I am okay with the top-level mail taxonomy (the inbox, the newsletter/comms folder, and the receipts/transactional/marketing folder) – it’s an acceptable reduction in choice to me, because it effectively means “personal stuff,” “interesting stuff,” “robots sending you emails stuff,” and that’s an okay hierarchy. It has super simple freetagging as a second-level taxonomy, and it’s easy to do that by contact if you’re the type to do a lot of labeling. I was a prolific procmail abuser back in the day, so it is pretty easy to please me when it comes to filtering and tagging because I have suffered from over-automation and tend to keep thing simple.
I like, in principle, its “reply later” and “set aside” workflows. My personal mail flow isn’t busy enough to benefit from having a screen of ready-to-fill reply boxes to blaze through, but man I’d love that workflow for my job.
I am generally okay with the sense that your choices and workflow are heavily constrained. It makes Hey a rhythm to learn as opposed to a tool to customize. There’s just not a lot to mess with and that turns out to be okay. It reminds me of the comically simple assassin email system in Assassins, which may have turned out to be visionary.
I really like the idea that time spent classifying stuff as it comes in is a simple, quick thing to do today that will, over time, leave me in a much better place overall. As my heavily transactional email flows in, I triage it into its buckets, and I know I will only have to do that once per account. Being able to bundle by address makes it even more appealing. I didn’t realize how much friction the mail clients that offer simple triaging still have until I started doing things Hey’s way and realized how helpful it is to basically make triaging sticky.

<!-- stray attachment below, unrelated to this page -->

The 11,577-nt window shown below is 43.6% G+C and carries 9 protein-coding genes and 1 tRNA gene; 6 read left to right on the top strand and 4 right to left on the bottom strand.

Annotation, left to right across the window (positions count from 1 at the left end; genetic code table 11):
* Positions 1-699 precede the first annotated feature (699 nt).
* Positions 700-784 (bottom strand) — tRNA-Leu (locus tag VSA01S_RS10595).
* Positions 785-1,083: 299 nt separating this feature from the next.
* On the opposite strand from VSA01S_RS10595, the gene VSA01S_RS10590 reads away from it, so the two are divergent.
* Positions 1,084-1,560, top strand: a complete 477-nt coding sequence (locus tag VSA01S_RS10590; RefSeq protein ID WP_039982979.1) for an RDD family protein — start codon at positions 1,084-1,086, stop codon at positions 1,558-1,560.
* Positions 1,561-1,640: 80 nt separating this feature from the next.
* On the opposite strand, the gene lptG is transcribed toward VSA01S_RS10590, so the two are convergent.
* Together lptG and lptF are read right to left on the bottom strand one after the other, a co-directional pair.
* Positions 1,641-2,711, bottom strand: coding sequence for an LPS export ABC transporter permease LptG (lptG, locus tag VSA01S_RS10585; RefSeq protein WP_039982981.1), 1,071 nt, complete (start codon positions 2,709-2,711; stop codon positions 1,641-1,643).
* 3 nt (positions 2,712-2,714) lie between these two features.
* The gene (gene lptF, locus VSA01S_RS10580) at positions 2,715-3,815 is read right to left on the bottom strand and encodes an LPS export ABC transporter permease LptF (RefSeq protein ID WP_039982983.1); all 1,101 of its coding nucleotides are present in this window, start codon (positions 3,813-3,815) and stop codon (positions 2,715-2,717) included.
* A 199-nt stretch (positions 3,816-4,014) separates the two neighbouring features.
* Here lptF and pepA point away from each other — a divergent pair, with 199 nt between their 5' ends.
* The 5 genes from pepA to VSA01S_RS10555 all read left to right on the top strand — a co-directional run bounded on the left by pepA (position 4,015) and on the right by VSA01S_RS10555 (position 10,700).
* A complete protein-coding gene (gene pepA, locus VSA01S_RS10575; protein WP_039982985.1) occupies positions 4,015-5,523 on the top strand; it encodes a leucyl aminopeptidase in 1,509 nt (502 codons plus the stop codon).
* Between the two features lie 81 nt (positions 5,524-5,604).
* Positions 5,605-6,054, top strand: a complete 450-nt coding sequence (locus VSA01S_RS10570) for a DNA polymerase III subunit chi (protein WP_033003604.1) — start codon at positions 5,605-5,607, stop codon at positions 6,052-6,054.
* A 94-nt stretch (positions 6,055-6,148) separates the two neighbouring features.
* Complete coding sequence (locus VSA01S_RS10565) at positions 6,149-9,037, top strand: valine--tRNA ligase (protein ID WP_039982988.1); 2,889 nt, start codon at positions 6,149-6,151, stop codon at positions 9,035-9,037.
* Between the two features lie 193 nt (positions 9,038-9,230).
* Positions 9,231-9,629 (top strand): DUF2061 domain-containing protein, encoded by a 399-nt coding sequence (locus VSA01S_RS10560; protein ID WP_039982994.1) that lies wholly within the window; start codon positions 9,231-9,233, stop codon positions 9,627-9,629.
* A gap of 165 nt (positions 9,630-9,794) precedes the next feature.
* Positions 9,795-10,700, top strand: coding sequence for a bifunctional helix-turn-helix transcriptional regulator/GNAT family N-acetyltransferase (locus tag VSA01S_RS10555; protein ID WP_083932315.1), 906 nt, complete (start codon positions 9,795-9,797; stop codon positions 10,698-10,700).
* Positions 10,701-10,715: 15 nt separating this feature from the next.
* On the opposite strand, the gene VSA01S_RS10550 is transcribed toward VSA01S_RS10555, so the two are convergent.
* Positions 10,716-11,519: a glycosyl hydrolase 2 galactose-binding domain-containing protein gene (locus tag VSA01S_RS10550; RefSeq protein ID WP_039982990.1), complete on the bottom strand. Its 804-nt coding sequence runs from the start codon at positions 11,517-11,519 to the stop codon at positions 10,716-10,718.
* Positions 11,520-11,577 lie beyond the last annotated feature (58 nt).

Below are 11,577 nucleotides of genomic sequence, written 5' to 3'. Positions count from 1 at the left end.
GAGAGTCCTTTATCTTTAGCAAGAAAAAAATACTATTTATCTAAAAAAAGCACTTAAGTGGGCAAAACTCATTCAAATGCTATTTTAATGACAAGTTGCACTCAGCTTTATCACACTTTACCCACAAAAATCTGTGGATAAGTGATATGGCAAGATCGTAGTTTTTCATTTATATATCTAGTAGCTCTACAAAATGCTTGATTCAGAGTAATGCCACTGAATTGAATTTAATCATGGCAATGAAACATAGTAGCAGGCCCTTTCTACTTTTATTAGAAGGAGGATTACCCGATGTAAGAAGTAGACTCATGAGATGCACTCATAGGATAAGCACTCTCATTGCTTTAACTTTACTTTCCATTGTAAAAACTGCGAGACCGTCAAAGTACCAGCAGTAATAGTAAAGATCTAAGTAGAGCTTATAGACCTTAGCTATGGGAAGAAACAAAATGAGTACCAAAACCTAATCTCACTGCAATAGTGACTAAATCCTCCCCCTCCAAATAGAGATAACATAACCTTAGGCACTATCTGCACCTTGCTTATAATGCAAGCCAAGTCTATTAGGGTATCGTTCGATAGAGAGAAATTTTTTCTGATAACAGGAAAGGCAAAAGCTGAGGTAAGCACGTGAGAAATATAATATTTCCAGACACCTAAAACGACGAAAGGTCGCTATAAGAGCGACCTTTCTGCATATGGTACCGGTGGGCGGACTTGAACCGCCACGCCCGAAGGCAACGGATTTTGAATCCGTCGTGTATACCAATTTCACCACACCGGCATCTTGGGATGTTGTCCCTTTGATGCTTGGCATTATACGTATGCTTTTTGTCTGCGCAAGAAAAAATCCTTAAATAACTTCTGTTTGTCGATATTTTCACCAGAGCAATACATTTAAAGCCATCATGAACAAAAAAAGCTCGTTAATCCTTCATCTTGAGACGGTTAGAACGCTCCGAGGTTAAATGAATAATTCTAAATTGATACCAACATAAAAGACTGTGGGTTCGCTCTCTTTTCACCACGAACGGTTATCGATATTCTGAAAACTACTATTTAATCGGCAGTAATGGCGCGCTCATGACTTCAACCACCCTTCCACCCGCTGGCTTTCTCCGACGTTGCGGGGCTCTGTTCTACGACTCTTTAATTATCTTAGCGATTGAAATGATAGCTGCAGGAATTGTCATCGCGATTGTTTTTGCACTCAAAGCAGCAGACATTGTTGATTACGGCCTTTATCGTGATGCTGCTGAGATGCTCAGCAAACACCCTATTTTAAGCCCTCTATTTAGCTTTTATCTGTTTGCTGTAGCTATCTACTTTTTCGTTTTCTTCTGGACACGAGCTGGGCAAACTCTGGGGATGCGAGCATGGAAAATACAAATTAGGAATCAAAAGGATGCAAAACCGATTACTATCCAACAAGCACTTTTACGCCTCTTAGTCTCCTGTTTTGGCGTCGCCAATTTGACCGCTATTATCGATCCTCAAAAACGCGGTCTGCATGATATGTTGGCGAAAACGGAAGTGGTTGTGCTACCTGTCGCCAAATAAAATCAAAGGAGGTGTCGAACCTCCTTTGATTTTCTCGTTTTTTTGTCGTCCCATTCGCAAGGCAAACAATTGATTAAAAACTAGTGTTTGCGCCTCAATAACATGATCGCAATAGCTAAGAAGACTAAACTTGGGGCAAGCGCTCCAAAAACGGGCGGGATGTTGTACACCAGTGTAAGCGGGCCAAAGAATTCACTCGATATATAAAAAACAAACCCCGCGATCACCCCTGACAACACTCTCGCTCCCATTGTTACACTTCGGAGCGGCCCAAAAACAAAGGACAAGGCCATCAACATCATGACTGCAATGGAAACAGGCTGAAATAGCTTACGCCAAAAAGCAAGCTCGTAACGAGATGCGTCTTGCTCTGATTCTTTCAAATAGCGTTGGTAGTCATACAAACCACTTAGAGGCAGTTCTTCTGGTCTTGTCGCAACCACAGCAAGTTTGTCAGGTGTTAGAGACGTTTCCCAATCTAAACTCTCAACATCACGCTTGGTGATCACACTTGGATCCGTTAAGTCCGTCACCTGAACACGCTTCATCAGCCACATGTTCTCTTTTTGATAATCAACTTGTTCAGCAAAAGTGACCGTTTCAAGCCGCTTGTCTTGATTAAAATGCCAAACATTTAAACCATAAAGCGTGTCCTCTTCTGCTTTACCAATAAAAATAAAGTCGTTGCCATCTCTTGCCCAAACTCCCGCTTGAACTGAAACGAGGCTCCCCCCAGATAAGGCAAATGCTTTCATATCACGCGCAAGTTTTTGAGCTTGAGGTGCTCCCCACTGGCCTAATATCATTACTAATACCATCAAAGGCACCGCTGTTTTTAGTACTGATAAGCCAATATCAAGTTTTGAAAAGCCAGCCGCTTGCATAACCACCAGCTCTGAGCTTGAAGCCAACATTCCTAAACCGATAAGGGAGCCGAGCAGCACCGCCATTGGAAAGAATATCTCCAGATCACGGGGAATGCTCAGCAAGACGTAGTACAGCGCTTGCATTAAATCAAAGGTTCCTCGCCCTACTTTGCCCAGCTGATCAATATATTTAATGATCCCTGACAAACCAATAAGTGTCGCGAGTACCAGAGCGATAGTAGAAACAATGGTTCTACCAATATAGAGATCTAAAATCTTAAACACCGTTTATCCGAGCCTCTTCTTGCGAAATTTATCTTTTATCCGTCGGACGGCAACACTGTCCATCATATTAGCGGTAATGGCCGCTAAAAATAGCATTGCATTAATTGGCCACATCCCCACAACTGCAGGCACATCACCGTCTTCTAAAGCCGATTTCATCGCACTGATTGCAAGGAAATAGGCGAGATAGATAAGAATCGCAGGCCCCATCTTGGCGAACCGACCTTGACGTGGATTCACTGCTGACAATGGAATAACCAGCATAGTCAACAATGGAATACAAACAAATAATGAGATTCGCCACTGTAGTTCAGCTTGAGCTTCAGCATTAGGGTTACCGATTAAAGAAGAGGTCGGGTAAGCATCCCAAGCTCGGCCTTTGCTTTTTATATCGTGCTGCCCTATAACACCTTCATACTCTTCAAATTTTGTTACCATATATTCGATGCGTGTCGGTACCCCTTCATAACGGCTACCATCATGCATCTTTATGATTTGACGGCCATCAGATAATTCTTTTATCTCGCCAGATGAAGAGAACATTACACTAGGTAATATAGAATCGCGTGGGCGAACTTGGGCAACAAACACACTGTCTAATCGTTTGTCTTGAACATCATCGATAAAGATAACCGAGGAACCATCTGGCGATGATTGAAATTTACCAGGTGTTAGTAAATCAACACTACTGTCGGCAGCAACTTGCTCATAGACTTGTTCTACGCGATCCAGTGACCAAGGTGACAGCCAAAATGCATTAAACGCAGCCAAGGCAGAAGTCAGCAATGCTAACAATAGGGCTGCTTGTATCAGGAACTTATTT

It’s good enough for now that Hey is able to send via your existing email service’s SMTP service. They say they’re working on custom domains, and I can easily imagine flipping my personal domain over to Hey hosting when that’s available. Meanwhile, it offers rudimentary aliasing.
They haven’t even bothered to try doing the aliasing thing with Gmail. I’m okay with that, to the extent I’ve been wanting to drop Gmail anyhow. I just forward my Gmail account into Hey and mean to gently direct personal correspondents to my “real” address if they’re not using it for some reason, and re-register under a non-Gmail address for assorted services and accounts as I can.
The iPad, iPhone, and Mac clients are all dead simple and keyboard friendly. The web client is fine. It’s one of those cases where you can easily confuse the native client for the web client unless you look for the browser chrome.
Someone took the time to write a Chrome extension for Gmail that mimics a lot of the Hey workflow in a very bailing-wire-and-chewing-gum sort of way. It at least introduces Gmail to the idea of proactive and sticky triage, but misses a few other things. I have it running now, but feel sort of resentful of it because it is an outright plagiarizing of Hey’s ideas, right down to the language it uses for the mail taxonomy. Lots of mail clients could probably get some mileage with the “proactive and sticky triage” concept, only with existing IMAP services, and I briefly considered using something like Mail Act-On to create the workflow in Apple Mail, but think the extended filter ruleset for automatic triage over time would get pretty ungainly. If I were still using mutt, I think I know exactly how I could do it with procmail, macros, and some shell scripts, but … *shudder* … I’ve got a job.
All of which sort of leaves me thinking that I don’t mind Hey’s decommodification of email. The annual subscription isn’t too expensive for the quality of service I get, and the help Hey provides in helping me feel more on top of my personal email workflows. They make retrieving your data easy, so there’s not a lot of risk in running the year-long experiment.